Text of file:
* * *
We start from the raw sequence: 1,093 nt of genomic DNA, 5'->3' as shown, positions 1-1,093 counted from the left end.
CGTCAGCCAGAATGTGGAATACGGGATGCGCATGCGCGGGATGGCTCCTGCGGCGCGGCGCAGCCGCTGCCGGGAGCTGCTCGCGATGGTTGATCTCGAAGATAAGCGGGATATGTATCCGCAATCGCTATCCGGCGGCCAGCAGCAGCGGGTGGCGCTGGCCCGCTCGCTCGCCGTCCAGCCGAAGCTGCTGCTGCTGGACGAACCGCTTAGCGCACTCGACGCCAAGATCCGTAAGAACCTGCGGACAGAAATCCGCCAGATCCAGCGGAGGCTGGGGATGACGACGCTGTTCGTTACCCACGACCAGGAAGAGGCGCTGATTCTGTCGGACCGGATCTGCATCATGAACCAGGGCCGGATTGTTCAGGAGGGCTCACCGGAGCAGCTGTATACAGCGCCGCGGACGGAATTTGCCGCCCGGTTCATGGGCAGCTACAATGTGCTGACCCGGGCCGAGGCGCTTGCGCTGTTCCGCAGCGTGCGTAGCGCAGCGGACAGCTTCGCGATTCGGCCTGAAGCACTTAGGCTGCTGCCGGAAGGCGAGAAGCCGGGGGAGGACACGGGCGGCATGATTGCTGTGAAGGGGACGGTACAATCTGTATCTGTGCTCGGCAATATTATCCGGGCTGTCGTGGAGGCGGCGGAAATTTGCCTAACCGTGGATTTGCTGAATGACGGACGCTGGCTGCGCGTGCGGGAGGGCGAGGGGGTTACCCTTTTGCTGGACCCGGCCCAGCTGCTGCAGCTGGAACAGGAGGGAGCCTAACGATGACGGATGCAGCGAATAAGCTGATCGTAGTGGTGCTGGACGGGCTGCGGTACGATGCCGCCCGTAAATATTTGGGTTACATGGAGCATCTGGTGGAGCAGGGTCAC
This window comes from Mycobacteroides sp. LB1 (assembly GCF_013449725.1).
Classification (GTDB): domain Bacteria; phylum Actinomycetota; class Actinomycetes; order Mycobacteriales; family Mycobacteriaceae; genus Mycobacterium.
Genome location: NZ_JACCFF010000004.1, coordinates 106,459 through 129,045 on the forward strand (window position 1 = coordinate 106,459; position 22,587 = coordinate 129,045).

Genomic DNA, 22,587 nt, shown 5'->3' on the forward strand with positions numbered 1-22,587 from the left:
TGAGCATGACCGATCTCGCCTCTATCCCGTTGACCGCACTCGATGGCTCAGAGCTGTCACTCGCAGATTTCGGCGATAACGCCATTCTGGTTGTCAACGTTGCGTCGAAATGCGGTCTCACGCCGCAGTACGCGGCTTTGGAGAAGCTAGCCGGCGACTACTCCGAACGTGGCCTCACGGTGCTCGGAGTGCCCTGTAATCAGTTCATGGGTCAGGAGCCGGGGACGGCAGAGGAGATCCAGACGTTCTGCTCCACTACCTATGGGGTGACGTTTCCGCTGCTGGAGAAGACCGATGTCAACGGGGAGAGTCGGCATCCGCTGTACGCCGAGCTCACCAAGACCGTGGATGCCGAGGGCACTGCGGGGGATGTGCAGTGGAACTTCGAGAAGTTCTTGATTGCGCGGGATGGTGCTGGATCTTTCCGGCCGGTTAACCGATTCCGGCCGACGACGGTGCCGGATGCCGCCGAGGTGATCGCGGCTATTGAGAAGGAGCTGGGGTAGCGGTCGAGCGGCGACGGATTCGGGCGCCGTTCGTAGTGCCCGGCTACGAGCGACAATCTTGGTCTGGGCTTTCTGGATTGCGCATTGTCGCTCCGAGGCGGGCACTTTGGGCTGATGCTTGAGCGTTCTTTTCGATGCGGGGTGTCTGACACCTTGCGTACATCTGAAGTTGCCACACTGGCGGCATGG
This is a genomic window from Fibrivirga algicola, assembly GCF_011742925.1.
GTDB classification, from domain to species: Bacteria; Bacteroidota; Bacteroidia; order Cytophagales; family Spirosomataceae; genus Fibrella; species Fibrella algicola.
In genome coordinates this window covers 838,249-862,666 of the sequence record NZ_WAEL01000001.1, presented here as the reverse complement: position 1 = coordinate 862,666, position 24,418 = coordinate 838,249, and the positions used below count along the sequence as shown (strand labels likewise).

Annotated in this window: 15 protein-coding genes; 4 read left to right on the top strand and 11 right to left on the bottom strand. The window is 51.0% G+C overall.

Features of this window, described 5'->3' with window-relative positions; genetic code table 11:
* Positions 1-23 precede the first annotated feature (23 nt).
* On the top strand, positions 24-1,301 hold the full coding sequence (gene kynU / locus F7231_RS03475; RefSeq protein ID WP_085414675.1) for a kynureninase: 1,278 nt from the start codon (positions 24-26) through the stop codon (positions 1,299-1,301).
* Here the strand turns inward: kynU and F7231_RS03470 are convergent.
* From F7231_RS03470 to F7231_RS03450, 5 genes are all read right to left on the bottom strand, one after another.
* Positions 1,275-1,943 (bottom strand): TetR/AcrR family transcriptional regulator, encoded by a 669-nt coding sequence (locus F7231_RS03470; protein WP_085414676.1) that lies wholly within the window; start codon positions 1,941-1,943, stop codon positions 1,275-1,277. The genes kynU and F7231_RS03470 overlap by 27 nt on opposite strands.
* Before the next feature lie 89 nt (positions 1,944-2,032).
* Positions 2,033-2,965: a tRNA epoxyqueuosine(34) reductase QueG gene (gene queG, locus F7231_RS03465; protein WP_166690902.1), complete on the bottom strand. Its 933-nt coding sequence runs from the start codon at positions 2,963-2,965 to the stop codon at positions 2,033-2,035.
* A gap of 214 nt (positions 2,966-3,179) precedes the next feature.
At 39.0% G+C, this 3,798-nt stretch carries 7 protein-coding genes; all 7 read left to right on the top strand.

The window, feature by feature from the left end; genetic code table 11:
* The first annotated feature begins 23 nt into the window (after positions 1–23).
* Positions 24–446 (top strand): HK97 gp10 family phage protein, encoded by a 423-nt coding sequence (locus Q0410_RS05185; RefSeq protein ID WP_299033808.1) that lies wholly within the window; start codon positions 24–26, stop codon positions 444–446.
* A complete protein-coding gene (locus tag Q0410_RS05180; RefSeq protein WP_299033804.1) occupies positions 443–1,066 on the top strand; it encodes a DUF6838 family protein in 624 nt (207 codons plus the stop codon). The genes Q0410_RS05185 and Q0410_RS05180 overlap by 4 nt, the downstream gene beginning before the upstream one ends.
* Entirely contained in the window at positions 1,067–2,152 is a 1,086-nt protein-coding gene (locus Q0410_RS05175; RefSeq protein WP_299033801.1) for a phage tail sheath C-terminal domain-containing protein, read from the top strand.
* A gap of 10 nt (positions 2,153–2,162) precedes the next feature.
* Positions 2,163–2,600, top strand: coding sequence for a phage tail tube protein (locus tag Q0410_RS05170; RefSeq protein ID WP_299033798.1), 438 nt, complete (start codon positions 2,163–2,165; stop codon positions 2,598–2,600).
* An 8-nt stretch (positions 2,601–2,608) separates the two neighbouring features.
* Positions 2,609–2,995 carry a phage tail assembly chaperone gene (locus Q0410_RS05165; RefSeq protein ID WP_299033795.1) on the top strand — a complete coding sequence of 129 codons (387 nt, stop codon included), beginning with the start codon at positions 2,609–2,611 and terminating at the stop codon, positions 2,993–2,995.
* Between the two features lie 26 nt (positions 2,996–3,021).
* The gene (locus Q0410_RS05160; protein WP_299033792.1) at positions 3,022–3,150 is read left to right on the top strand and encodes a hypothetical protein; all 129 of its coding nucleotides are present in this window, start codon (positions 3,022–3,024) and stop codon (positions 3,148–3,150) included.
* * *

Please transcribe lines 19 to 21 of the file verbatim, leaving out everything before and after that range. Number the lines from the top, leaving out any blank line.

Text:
* Positions 2,033-2,965: a tRNA epoxyqueuosine(34) reductase QueG gene (gene queG, locus F7231_RS03465; protein WP_166690902.1), complete on the bottom strand. Its 933-nt coding sequence runs from the start codon at positions 2,963-2,965 to the stop codon at positions 2,033-2,035.
* A gap of 214 nt (positions 2,966-3,179) precedes the next feature.
At 39.0% G+C, this 3,798-nt stretch carries 7 protein-coding genes; all 7 read left to right on the top strand.